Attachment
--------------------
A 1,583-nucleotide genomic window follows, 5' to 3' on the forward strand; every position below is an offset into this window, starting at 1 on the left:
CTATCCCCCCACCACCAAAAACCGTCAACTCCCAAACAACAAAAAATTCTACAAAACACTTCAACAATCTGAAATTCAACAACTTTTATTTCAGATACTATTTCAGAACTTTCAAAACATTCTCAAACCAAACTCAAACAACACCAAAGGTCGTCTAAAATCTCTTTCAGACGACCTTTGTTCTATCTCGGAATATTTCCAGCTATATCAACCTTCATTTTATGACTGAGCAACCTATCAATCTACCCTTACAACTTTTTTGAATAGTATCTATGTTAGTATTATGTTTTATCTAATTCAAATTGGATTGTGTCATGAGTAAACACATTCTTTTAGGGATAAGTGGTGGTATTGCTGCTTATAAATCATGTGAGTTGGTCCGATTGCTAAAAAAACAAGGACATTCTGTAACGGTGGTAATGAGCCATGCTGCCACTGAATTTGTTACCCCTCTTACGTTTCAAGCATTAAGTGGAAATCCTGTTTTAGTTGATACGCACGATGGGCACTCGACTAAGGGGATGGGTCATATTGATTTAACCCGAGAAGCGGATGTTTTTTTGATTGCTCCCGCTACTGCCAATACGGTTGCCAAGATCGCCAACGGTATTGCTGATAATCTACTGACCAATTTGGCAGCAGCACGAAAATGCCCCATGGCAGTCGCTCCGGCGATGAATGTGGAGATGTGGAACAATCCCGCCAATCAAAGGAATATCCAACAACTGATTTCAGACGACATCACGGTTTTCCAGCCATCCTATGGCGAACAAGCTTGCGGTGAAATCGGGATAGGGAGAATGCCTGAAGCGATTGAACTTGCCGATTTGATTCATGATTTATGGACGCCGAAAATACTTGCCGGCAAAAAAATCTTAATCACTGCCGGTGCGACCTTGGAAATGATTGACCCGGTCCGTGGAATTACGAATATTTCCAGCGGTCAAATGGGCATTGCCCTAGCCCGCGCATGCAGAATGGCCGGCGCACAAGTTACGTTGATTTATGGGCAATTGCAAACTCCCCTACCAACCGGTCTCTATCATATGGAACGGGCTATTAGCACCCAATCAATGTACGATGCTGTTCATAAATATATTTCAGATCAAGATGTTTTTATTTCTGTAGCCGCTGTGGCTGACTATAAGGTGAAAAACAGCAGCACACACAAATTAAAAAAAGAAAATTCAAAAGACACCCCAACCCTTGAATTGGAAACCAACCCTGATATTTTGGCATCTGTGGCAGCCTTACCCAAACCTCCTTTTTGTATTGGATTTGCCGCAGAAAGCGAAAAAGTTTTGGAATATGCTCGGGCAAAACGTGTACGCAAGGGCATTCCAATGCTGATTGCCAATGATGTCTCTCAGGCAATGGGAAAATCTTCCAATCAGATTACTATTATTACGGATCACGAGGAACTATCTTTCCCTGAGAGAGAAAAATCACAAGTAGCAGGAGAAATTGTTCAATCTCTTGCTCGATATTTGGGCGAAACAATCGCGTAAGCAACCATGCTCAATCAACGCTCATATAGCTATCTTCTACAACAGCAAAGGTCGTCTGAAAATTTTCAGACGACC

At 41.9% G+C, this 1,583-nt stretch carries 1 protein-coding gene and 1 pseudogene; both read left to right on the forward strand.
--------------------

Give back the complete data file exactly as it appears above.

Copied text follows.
A 1,583-nucleotide genomic window follows, 5' to 3' on the forward strand; every position below is an offset into this window, starting at 1 on the left:
CTATCCCCCCACCACCAAAAACCGTCAACTCCCAAACAACAAAAAATTCTACAAAACACTTCAACAATCTGAAATTCAACAACTTTTATTTCAGATACTATTTCAGAACTTTCAAAACATTCTCAAACCAAACTCAAACAACACCAAAGGTCGTCTAAAATCTCTTTCAGACGACCTTTGTTCTATCTCGGAATATTTCCAGCTATATCAACCTTCATTTTATGACTGAGCAACCTATCAATCTACCCTTACAACTTTTTTGAATAGTATCTATGTTAGTATTATGTTTTATCTAATTCAAATTGGATTGTGTCATGAGTAAACACATTCTTTTAGGGATAAGTGGTGGTATTGCTGCTTATAAATCATGTGAGTTGGTCCGATTGCTAAAAAAACAAGGACATTCTGTAACGGTGGTAATGAGCCATGCTGCCACTGAATTTGTTACCCCTCTTACGTTTCAAGCATTAAGTGGAAATCCTGTTTTAGTTGATACGCACGATGGGCACTCGACTAAGGGGATGGGTCATATTGATTTAACCCGAGAAGCGGATGTTTTTTTGATTGCTCCCGCTACTGCCAATACGGTTGCCAAGATCGCCAACGGTATTGCTGATAATCTACTGACCAATTTGGCAGCAGCACGAAAATGCCCCATGGCAGTCGCTCCGGCGATGAATGTGGAGATGTGGAACAATCCCGCCAATCAAAGGAATATCCAACAACTGATTTCAGACGACATCACGGTTTTCCAGCCATCCTATGGCGAACAAGCTTGCGGTGAAATCGGGATAGGGAGAATGCCTGAAGCGATTGAACTTGCCGATTTGATTCATGATTTATGGACGCCGAAAATACTTGCCGGCAAAAAAATCTTAATCACTGCCGGTGCGACCTTGGAAATGATTGACCCGGTCCGTGGAATTACGAATATTTCCAGCGGTCAAATGGGCATTGCCCTAGCCCGCGCATGCAGAATGGCCGGCGCACAAGTTACGTTGATTTATGGGCAATTGCAAACTCCCCTACCAACCGGTCTCTATCATATGGAACGGGCTATTAGCACCCAATCAATGTACGATGCTGTTCATAAATATATTTCAGATCAAGATGTTTTTATTTCTGTAGCCGCTGTGGCTGACTATAAGGTGAAAAACAGCAGCACACACAAATTAAAAAAAGAAAATTCAAAAGACACCCCAACCCTTGAATTGGAAACCAACCCTGATATTTTGGCATCTGTGGCAGCCTTACCCAAACCTCCTTTTTGTATTGGATTTGCCGCAGAAAGCGAAAAAGTTTTGGAATATGCTCGGGCAAAACGTGTACGCAAGGGCATTCCAATGCTGATTGCCAATGATGTCTCTCAGGCAATGGGAAAATCTTCCAATCAGATTACTATTATTACGGATCACGAGGAACTATCTTTCCCTGAGAGAGAAAAATCACAAGTAGCAGGAGAAATTGTTCAATCTCTTGCTCGATATTTGGGCGAAACAATCGCGTAAGCAACCATGCTCAATCAACGCTCATATAGCTATCTTCTACAACAGCAAAGGTCGTCTGAAAATTTTCAGACGACC

At 41.9% G+C, this 1,583-nt stretch carries 1 protein-coding gene and 1 pseudogene; both read left to right on the forward strand.